The North Sentinelese are known for their violent attitude towards outsiders, and have been responsible for multiple deaths throughout history. In 1896, an unlucky Indian convict survived a dangerous prison break only to be killed by the Sentinelese after escaping and swimming to their island. According to one newspaper, a British search party recovered his body and found that it was pierced in many spots and his throat had been slit. A team of anthropologists trying to film a documentary, a National Geographic photographer, and several police officers were greeted with arrows when their boat sailed too close to the island’s shore in 1974. In 1981, the cargo ship “Primrose” ran aground on a coastal reef near North Sentinel Island. Shortly thereafter, several small canoes manned by the islanders started shooting arrows at the Primrose. The Primrose’s crew members fought the Sentinelese with flare guns, axes, and pipes until they were rescued. In 2006, two fishermen were illegally fishing and fell asleep in their boat. They were killed by the Sentinelese when they drifted too close to the island’s shore. Rescuers were unable to retrieve their bodies as the Sentinelese put the men’s bodies on poles in order to scare off visitors. (Infographics Show). The most recent death at the hands of the North Sentinelese was that of American missionary John Allen Chau in 2018. Chau traveled illegally to North Sentinel Island twice, planning to convert the tribe to Christianity. On Chau’s first trip, one of the islander’s arrows pierced his Bible, and he took this as a sign that he was meant to convert them. On his second trip, Chau was attacked by the North Sentinelese when he stepped onto the island and started chanting, “Jesus loves you and I love you!”. The fishermen that had illegally brought Chau to the island reported that they saw the tribe dragging Chau’s body in the sand and burying him in a shallow grave. The Indian government has tried to locate Chau’s body, but has not been able to because of the dangers posed by the tribe. These deaths show us that the North Sentinelese do not want to be disturbed, and they will do anything to prevent outsiders from intruding on their way of life.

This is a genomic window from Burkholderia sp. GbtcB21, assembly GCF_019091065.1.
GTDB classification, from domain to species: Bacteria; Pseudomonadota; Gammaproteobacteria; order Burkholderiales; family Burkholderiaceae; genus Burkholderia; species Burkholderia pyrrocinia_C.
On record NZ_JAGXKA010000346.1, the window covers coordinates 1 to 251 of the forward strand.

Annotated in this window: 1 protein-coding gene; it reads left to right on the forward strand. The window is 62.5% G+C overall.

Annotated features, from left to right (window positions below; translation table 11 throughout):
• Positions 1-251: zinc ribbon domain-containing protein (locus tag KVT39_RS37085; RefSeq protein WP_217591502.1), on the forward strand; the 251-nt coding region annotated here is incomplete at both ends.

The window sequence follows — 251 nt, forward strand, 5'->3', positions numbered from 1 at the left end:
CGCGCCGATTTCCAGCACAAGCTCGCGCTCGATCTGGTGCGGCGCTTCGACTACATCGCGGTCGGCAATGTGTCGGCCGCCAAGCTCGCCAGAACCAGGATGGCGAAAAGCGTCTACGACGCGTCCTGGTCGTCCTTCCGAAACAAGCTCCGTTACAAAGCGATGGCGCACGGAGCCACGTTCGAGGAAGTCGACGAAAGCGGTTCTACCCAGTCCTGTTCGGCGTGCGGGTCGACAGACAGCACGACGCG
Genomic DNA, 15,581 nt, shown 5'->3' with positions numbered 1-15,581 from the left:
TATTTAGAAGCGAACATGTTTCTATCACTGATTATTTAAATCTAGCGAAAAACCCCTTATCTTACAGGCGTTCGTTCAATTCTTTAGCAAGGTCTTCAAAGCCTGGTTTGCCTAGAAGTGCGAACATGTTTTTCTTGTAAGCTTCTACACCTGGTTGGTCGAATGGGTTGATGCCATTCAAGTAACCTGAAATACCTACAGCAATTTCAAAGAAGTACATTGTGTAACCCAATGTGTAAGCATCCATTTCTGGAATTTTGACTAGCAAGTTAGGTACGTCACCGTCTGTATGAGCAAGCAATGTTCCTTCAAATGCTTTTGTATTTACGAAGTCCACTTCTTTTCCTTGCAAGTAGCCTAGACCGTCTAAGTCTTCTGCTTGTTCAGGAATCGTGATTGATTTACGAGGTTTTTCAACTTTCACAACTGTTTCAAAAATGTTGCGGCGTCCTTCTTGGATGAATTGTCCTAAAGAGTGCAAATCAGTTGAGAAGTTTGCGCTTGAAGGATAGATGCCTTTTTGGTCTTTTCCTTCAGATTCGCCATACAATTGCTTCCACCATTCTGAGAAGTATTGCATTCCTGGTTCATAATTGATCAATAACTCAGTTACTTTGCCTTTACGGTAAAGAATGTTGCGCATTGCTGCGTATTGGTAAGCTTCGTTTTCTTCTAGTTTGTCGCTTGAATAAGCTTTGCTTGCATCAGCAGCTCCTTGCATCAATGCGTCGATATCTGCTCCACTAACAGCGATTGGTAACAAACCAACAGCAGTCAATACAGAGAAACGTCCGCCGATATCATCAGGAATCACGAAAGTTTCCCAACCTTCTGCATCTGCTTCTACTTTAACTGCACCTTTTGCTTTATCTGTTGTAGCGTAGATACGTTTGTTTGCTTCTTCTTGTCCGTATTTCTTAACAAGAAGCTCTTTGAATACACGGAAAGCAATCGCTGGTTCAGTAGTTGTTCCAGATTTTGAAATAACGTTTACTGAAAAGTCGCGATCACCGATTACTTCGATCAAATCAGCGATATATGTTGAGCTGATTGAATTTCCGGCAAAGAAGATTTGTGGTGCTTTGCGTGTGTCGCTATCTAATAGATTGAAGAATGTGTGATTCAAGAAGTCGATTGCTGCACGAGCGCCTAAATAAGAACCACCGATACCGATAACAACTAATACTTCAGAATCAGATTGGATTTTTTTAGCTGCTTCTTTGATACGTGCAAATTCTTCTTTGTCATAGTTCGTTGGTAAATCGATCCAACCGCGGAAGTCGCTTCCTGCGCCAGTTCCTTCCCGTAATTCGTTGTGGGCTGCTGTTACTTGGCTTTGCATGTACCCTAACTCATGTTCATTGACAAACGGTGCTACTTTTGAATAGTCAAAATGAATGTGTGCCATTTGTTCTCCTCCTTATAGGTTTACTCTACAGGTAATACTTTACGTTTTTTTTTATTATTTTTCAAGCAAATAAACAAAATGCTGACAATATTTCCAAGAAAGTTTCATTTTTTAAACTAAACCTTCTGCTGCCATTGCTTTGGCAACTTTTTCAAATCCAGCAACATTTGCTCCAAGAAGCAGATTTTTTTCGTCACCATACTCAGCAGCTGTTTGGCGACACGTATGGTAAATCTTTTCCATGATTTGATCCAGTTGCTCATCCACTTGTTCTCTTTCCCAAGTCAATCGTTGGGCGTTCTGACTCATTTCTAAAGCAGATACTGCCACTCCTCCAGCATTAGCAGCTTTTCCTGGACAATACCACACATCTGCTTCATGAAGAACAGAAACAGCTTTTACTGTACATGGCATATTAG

There has been an ongoing debate regarding whether outsiders should interfere with the North Sentinelese way of life. Many believe that outsiders should not intrude because it could disturb the tribe’s way of life and could expose the islanders to disease for which they have no immunity. Others believe the island should be opened to the outside world because it would help preserve their culture and prevent the extinction of their civilization. Because the Sentinelese do not know how to produce their own food or source of fire, have no electricity, plumbing, modern medicine or other modern conveniences, their population is dwindling. Those who want to open the island to the outside world believe that exposing the Sentinelese to civilization could actually prolong their unique culture.
The North Sentinelese face extinction because they have not been exposed to the benefits of civilization, such as modern farming and medicine. Although outsiders have attempted to understand their culture and interact with them, the tribe has typically responded with violence. As the population is dwindling, a debate has arisen regarding how to deal with the potential extinction of this tribe. The majority of anthropologists and commentators believe that the North Sentinelese should be left alone to pursue their life in the way they have been doing for the last 60,000 years.